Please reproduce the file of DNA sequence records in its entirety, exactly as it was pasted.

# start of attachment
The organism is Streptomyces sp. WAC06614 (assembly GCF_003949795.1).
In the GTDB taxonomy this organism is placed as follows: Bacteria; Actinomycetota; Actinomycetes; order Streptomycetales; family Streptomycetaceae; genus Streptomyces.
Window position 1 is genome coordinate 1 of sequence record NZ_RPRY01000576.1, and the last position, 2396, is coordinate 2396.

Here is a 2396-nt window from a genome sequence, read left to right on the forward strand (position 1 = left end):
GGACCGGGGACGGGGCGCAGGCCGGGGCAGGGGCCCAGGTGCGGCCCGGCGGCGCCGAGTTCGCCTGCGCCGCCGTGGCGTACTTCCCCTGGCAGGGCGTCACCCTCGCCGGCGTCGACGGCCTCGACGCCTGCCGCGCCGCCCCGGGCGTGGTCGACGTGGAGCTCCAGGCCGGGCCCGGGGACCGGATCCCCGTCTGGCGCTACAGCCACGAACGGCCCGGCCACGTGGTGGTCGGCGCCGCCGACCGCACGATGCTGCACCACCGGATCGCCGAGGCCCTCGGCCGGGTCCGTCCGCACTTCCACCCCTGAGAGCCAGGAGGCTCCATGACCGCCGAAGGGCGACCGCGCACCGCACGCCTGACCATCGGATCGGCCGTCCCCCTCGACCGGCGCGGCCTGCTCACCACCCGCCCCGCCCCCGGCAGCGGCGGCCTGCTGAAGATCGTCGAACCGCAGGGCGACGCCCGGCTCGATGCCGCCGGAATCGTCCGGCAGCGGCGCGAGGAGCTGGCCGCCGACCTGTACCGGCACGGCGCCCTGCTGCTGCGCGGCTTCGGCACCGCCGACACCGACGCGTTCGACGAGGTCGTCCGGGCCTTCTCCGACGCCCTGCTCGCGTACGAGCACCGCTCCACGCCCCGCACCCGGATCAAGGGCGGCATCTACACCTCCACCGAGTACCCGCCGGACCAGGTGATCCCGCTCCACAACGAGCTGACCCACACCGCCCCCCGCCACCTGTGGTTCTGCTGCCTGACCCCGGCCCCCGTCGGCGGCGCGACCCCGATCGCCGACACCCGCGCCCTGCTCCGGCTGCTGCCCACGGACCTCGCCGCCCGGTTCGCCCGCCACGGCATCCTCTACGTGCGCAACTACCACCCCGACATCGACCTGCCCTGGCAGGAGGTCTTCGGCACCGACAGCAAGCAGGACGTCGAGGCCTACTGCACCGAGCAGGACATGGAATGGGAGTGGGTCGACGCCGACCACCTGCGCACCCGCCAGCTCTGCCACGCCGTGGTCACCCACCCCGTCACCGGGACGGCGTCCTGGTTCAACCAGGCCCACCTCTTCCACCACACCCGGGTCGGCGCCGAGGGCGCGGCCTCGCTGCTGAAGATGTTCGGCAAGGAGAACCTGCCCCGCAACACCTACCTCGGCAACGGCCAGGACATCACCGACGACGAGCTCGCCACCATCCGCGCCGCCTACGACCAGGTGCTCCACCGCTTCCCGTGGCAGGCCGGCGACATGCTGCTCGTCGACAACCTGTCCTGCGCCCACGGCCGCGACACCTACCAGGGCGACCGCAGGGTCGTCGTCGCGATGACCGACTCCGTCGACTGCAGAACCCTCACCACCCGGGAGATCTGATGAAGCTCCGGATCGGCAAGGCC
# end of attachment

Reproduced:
The organism is Streptomyces sp. WAC06614 (assembly GCF_003949795.1).
In the GTDB taxonomy this organism is placed as follows: Bacteria; Actinomycetota; Actinomycetes; order Streptomycetales; family Streptomycetaceae; genus Streptomyces.
Window position 1 is genome coordinate 1 of sequence record NZ_RPRY01000576.1, and the last position, 2396, is coordinate 2396.

Here is a 2396-nt window from a genome sequence, read left to right on the forward strand (position 1 = left end):
GGACCGGGGACGGGGCGCAGGCCGGGGCAGGGGCCCAGGTGCGGCCCGGCGGCGCCGAGTTCGCCTGCGCCGCCGTGGCGTACTTCCCCTGGCAGGGCGTCACCCTCGCCGGCGTCGACGGCCTCGACGCCTGCCGCGCCGCCCCGGGCGTGGTCGACGTGGAGCTCCAGGCCGGGCCCGGGGACCGGATCCCCGTCTGGCGCTACAGCCACGAACGGCCCGGCCACGTGGTGGTCGGCGCCGCCGACCGCACGATGCTGCACCACCGGATCGCCGAGGCCCTCGGCCGGGTCCGTCCGCACTTCCACCCCTGAGAGCCAGGAGGCTCCATGACCGCCGAAGGGCGACCGCGCACCGCACGCCTGACCATCGGATCGGCCGTCCCCCTCGACCGGCGCGGCCTGCTCACCACCCGCCCCGCCCCCGGCAGCGGCGGCCTGCTGAAGATCGTCGAACCGCAGGGCGACGCCCGGCTCGATGCCGCCGGAATCGTCCGGCAGCGGCGCGAGGAGCTGGCCGCCGACCTGTACCGGCACGGCGCCCTGCTGCTGCGCGGCTTCGGCACCGCCGACACCGACGCGTTCGACGAGGTCGTCCGGGCCTTCTCCGACGCCCTGCTCGCGTACGAGCACCGCTCCACGCCCCGCACCCGGATCAAGGGCGGCATCTACACCTCCACCGAGTACCCGCCGGACCAGGTGATCCCGCTCCACAACGAGCTGACCCACACCGCCCCCCGCCACCTGTGGTTCTGCTGCCTGACCCCGGCCCCCGTCGGCGGCGCGACCCCGATCGCCGACACCCGCGCCCTGCTCCGGCTGCTGCCCACGGACCTCGCCGCCCGGTTCGCCCGCCACGGCATCCTCTACGTGCGCAACTACCACCCCGACATCGACCTGCCCTGGCAGGAGGTCTTCGGCACCGACAGCAAGCAGGACGTCGAGGCCTACTGCACCGAGCAGGACATGGAATGGGAGTGGGTCGACGCCGACCACCTGCGCACCCGCCAGCTCTGCCACGCCGTGGTCACCCACCCCGTCACCGGGACGGCGTCCTGGTTCAACCAGGCCCACCTCTTCCACCACACCCGGGTCGGCGCCGAGGGCGCGGCCTCGCTGCTGAAGATGTTCGGCAAGGAGAACCTGCCCCGCAACACCTACCTCGGCAACGGCCAGGACATCACCGACGACGAGCTCGCCACCATCCGCGCCGCCTACGACCAGGTGCTCCACCGCTTCCCGTGGCAGGCCGGCGACATGCTGCTCGTCGACAACCTGTCCTGCGCCCACGGCCGCGACACCTACCAGGGCGACCGCAGGGTCGTCGTCGCGATGACCGACTCCGTCGACTGCAGAACCCTCACCACCCGGGAGATCTGATGAAGCTCCGGATCGGCAAGGCC